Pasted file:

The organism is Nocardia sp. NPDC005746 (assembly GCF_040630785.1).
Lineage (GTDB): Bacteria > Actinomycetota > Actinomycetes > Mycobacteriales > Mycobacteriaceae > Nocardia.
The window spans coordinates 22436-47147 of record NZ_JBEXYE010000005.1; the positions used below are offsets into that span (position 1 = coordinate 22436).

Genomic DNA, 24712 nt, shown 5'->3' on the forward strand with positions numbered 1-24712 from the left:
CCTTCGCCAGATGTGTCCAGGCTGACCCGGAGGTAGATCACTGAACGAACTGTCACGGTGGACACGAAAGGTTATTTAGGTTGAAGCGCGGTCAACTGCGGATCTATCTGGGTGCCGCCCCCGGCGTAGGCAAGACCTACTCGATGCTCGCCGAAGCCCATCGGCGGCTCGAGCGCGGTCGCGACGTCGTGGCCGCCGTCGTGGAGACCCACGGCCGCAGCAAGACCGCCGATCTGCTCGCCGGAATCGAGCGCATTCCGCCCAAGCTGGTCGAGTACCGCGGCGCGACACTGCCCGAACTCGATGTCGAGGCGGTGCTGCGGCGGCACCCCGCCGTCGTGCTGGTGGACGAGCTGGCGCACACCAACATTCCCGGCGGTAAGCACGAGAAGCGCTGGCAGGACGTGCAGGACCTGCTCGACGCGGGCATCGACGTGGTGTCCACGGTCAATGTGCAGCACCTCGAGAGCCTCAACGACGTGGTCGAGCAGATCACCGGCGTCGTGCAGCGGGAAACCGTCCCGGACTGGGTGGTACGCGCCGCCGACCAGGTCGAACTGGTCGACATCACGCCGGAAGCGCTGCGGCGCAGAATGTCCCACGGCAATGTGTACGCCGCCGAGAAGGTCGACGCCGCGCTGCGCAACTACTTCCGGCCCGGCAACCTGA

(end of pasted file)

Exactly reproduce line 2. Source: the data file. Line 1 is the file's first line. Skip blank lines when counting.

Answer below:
Lineage (GTDB): Bacteria > Actinomycetota > Actinomycetes > Mycobacteriales > Mycobacteriaceae > Nocardia.